Inspiring communities to protect kea, New Zealand's unique mountain parrot
Why Feeding Kea Is Bad For Them
Feeding wild kea interferes with their normal foraging activities and encourages them to hang around human areas for longer periods of time as they increasingly identify people with food.
Kea predominantly forage on the fruit and leaves of plants. They also hunt and consume a range of invertebrate and vertebrate prey (Young et al 2012, Greer et al. 2015). Finding food is a time-consuming process for kea, keeping them busy in their natural habitat.
However, kea will readily exploit novel foods made available through direct or indirect interactions with people. This may cause local concentrations of birds in areas visited by tourists or around areas of human habitation, resulting in further unwanted human feeding interactions.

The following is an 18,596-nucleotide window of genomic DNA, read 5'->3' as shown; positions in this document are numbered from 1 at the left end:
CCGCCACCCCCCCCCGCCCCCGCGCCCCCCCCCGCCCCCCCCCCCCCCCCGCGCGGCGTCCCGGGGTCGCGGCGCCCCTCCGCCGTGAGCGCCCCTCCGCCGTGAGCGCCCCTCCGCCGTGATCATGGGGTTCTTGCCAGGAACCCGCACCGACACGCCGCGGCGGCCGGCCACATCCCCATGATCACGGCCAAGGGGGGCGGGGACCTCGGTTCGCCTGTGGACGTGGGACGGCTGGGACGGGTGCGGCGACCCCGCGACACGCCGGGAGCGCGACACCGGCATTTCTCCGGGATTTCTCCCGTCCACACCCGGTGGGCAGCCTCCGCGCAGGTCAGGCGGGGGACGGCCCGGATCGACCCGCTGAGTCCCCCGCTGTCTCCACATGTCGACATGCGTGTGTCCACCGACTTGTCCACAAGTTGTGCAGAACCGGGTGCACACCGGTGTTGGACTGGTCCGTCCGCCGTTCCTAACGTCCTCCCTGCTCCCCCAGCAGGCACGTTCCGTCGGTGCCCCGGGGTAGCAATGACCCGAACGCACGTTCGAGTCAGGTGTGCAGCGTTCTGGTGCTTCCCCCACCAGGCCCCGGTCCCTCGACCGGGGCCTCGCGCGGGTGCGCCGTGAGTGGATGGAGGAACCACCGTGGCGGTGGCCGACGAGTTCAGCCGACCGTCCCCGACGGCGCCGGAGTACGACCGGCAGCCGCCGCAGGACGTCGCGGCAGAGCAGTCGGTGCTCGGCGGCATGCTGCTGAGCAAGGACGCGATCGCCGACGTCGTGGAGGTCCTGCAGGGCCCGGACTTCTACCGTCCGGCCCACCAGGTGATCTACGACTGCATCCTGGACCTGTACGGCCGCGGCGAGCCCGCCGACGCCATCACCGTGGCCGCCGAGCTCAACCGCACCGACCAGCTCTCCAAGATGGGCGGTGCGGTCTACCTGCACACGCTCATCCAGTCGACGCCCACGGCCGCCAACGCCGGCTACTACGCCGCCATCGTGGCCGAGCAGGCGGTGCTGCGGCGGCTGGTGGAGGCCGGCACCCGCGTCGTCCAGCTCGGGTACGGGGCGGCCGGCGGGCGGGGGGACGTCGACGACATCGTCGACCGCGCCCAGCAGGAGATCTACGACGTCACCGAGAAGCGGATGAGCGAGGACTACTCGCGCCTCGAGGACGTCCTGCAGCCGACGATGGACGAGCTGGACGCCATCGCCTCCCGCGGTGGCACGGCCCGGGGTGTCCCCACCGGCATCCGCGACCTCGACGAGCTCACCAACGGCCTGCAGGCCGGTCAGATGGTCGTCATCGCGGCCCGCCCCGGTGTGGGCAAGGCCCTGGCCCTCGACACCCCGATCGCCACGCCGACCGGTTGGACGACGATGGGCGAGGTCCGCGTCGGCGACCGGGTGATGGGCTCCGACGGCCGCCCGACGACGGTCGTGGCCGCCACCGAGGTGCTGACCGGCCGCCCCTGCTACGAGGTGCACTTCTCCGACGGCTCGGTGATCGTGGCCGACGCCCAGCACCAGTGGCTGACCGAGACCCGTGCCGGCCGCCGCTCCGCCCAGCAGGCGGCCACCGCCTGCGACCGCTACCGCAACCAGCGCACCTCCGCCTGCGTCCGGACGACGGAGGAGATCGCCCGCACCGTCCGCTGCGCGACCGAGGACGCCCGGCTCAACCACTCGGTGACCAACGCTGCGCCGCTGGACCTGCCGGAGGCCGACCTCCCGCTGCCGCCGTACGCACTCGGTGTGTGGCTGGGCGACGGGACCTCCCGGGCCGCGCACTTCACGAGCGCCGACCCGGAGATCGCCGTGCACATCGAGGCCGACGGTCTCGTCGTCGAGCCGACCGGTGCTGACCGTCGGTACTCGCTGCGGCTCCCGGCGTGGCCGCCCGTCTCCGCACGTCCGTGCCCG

There are several negative consequences to this change in behaviour.
Conflict with local communities. Kea that don’t need to spend time foraging, spend more time investigating and damaging human property.
Lead poisoning. Kea that are encouraged to hang around human settlements (such as Arthur’s Pass) are also ingesting and dying from lead from flashings and nail heads on old buildings.
Kea that are attracted to and focussed on novel food items in areas where humans visit, are less likely to be cautious around baits and more likely to ingest a lethal amount of toxin.
Ingestion of other toxic items mistaken for food such as chocolate (Gartrell & Reid 2007) and household rubbish.
Car strike and accidents as a result of kea scrounging for food around car parks and roadways.